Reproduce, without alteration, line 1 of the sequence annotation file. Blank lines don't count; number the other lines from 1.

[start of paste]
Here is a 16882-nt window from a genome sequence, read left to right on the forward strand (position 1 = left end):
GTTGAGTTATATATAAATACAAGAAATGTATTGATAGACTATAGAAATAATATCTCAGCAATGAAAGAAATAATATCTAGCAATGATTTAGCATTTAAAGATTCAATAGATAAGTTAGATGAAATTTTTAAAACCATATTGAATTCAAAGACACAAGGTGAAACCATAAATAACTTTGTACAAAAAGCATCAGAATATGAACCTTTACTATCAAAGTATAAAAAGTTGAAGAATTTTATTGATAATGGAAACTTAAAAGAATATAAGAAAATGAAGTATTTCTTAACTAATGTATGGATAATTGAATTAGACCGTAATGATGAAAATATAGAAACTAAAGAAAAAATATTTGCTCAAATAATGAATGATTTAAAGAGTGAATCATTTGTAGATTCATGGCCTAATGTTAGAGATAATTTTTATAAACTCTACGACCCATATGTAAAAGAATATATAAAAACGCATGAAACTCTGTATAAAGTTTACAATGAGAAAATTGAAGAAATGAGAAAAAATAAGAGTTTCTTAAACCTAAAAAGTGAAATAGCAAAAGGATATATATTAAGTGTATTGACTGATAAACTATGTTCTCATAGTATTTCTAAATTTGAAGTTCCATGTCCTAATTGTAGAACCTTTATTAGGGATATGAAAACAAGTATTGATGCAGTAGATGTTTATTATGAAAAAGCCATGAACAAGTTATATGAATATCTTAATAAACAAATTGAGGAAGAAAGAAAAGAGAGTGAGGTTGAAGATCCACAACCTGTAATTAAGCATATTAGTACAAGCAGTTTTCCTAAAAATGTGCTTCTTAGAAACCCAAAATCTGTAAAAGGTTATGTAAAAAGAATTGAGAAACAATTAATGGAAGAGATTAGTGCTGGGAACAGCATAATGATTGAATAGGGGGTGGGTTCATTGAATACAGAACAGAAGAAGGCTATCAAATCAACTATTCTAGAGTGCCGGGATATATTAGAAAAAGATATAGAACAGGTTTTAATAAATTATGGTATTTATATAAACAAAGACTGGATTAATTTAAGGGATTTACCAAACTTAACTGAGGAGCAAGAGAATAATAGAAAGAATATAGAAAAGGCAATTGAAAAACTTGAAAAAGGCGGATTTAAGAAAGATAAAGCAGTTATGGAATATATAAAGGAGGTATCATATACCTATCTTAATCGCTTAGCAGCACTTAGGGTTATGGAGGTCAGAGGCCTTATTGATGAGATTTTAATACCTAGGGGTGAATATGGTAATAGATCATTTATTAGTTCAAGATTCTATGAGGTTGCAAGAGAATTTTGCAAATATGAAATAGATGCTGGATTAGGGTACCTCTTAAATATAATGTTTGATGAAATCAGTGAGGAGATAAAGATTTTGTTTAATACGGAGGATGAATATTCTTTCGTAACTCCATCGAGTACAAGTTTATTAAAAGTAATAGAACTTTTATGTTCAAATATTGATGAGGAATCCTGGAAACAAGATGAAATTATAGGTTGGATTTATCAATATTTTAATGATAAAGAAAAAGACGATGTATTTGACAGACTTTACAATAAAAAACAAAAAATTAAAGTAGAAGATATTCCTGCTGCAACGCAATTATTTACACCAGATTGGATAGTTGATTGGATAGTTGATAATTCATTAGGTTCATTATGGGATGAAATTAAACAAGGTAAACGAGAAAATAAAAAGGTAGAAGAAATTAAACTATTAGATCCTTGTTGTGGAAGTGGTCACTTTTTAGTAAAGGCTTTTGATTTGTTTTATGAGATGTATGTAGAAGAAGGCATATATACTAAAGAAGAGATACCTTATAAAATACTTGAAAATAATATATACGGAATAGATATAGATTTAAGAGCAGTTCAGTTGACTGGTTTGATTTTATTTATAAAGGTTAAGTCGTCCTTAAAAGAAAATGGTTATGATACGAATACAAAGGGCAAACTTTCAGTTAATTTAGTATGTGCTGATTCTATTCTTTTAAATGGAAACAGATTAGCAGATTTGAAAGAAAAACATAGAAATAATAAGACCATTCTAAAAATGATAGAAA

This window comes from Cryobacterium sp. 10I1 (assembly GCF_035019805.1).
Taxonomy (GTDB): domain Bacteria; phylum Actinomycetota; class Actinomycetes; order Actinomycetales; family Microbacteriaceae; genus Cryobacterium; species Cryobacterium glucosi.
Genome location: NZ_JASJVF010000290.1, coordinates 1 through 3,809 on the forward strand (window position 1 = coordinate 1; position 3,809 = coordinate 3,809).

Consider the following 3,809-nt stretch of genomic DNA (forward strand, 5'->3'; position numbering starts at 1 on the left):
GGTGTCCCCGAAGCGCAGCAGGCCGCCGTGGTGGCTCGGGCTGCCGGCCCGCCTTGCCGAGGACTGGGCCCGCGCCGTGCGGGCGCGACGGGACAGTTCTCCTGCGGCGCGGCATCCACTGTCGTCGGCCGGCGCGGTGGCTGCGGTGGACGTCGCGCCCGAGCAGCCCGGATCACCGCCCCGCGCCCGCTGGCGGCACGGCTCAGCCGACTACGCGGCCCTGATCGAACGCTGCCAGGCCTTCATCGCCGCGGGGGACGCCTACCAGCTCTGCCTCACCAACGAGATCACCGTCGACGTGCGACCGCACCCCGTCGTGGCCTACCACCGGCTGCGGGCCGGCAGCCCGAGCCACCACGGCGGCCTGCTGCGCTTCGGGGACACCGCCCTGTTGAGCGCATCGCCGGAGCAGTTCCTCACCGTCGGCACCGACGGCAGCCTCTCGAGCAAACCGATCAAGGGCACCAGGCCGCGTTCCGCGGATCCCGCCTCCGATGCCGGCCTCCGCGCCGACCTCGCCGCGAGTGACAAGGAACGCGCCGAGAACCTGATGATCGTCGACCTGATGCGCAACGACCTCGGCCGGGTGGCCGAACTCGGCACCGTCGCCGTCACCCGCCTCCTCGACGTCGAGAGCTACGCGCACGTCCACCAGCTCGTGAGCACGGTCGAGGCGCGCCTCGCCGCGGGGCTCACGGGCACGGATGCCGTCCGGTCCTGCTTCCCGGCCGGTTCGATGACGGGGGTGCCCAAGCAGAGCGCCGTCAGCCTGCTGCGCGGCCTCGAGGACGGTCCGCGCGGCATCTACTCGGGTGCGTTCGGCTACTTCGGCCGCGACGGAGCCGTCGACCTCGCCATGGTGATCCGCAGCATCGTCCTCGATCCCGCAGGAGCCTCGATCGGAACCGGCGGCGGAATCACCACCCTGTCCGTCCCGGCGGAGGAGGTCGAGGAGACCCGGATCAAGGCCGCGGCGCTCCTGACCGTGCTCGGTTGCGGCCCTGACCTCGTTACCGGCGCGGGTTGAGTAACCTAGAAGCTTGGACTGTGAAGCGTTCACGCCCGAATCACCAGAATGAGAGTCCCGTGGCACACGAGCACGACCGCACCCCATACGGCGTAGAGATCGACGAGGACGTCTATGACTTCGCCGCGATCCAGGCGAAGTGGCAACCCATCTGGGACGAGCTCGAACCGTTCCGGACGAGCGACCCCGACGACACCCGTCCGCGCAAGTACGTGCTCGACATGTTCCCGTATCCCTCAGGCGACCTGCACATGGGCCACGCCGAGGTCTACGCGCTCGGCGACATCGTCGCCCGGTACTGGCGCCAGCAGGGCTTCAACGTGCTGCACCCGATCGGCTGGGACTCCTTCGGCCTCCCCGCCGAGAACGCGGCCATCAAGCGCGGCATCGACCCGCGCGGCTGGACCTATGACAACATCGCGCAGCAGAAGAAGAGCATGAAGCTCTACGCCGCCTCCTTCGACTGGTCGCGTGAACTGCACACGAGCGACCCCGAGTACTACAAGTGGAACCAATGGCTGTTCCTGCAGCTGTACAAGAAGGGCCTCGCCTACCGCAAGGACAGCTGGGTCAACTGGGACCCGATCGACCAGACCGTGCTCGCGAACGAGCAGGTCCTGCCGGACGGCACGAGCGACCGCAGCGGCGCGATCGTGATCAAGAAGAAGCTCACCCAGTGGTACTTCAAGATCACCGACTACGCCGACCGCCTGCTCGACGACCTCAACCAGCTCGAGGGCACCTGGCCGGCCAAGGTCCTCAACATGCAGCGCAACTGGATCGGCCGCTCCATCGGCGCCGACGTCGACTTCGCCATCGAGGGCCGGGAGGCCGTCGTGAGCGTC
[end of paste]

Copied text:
Here is a 16882-nt window from a genome sequence, read left to right on the forward strand (position 1 = left end):